” I don’t need therapy. I just need to go camping.”
June is National Camping Month, a four-week celebration of reconnecting with mother nature and ourselves. In honor of National Camping Month, I decided to share some of my favorite camp spots.
1. QUAKING ASPEN CAMPGROUND
Situated in the Giant Sequoia National Monument, this seasonal campground provides an escape from the summer heat. At 7,000 feet, Quaking Aspen serves as a base camp to explore the Sequoia groves.
2. ARIZONA HOT SPRINGS, ARIZONA
Located on the Colorado River, this campground can be accessed by kayak or by hiking a three-mile trail down from Arizona State Highway 93.
Hidden away in a colorful slot canyon, the spring forms several soaking pools averaging 112 degrees Fahrenheit. With endless opportunities to soak, swim, and camp, Arizona Hot Springs remains one of my favorite winter camping spots.
3. LOCUST POINT, ARIZONA
In the North Kaibab Ranger District, the remote Rainbow Rim Trail hugs the North Rim of the Grand Canyon. The trail connects five overlooks: Timp, Parissawampitts, Fence, Locust, and North Timp. If you are looking for a remote camping experience with sensational views, Locust Point is your destination.
4. LOST COAST TRAIL, CALIFORNIA
Stretching twenty miles through the Kings Range National Conservation Area, the Lost Coast Trail is a premier coastal backpacking trail.
Sea Lion Gulch is my favorite camp spot on the trail. Consider the views, imagine the coastal breeze, and expect to be serenaded by sea lions throughout the night.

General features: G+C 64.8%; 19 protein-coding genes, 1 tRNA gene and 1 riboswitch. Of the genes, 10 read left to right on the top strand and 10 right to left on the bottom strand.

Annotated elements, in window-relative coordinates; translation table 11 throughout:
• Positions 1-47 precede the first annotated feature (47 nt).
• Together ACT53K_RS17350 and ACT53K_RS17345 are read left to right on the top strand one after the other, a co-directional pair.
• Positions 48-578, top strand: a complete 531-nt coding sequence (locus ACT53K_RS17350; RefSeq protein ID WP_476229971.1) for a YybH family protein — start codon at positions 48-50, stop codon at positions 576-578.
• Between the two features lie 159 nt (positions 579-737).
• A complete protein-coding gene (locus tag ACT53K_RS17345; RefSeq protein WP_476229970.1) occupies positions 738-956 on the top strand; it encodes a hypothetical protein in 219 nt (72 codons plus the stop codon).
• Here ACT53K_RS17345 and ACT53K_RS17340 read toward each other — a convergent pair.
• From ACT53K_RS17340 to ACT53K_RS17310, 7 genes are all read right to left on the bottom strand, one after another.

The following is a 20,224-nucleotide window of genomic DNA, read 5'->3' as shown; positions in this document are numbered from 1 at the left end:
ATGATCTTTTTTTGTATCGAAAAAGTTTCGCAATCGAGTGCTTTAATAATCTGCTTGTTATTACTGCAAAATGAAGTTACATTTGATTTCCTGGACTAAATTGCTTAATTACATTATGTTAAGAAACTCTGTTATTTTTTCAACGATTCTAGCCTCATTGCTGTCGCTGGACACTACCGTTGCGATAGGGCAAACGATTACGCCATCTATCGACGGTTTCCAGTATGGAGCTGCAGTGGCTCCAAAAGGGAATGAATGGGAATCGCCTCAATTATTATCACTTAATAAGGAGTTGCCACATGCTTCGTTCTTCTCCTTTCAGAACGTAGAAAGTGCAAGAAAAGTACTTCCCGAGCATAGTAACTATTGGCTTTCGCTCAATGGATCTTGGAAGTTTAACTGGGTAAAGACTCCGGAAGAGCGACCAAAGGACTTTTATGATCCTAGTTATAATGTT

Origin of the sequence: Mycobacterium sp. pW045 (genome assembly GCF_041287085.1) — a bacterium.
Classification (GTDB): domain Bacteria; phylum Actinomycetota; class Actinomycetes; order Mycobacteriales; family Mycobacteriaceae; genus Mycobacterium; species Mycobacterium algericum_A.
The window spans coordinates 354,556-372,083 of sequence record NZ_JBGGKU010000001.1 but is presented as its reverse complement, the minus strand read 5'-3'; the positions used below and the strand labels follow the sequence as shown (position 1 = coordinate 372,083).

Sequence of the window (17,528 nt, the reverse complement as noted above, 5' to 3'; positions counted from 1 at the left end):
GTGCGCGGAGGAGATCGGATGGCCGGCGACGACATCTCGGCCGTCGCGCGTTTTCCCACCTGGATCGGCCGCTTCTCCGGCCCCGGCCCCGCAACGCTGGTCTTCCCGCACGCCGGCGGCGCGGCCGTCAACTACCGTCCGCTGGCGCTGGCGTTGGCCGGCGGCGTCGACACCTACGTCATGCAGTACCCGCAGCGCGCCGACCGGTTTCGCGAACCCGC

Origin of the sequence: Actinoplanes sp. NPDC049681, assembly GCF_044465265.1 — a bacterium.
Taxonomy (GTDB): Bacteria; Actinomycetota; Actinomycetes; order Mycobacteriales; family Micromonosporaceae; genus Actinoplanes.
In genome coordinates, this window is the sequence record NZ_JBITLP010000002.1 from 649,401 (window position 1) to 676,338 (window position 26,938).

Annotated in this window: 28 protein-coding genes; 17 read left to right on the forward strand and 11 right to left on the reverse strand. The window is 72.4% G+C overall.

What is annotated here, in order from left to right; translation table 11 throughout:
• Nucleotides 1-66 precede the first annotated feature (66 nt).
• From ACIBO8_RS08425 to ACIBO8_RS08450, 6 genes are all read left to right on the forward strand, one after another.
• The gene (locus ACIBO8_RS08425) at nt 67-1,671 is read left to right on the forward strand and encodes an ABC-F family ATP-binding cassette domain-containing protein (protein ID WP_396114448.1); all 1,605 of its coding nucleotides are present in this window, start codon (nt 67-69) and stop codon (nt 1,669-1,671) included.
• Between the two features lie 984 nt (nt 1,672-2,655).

5. MOJAVE NATIONAL PRESERVE, CALIFORNIA
There are so may different shelters to use when camping. A hammock between two trees, the simplicity of a tarp, a two-pound ultra-light tent, a backpacking tent, the bomb proof four- season tent, or even the traditional bulky Coleman car camping tent. At the end of the day, I prefer cowboy camping.
The Mojave National Preserve is one of my favorite places to sleep under the stars. Located between Los Angeles and Vegas, the Mojave’s 1.6 million acres guarantees sand and solitude.
6. BACKCOUNTRY YURTS, ARIZONA
Yurting is backcountry winter glamping at it’s best. Yurt’s bridge the gap between roughing it and camping in comfort. These portable round tent type structures offer the security and warmth of being protected from the elements while still preserving one’s connection to the environment.
The ultimate winter yurt experience can be found at the Arizona Nordic Village for $50 a night.
7. SHADOW CREEK, JOHN MUIR TRAIL
In 2013, I hiked the John Muir Trail. A torrential four-day rainstorm was the highlight of my first week.
Wet, cold, and desperately looking for a place to set up camp, I threw my pack off and claimed Shadow Creek as home for the night. Little did I know, there was a masterpiece waiting to my discovered behind camp.
8. BUCKSKIN GULCH, ARIZONA
Considered to one of the longest slot canyons in the world, Buckskin Gulch lies within the Vermilion Cliffs Wilderness Area. In 2011, I spent five days exploring Buckskin Gulch before following the Paria River to Lees Ferry.
This camp spot felt like a raised platform bed within an amphitheater of ever-changing light.
9. SANTA CRUZ ISLAND, CALIFORNIA
California’s archipelago, the Channel Islands, is considered to be one of America’s most remote national parks. Campers arrive by boat, then explore the islands by foot or kayak.
Santa Cruz Island is a sixty-minute boat ride from Ventura, California. Nature lovers should allow a few days to explore the sea caves, snorkel the kelp beds, and hike the island trails.
10. YOSEMITE PERMIT OFFICE
In 2013, I made numerous attempts to obtain a John Muir Trail permit via the advanced lottery system. Unsuccessful, I decided to apply for a walk-up permit. To ensure I was first in line, I cowboy camped on the backcountry permit’s office front porch. The highlight of my night was a fellow hiker applauding my dedication as he walked by.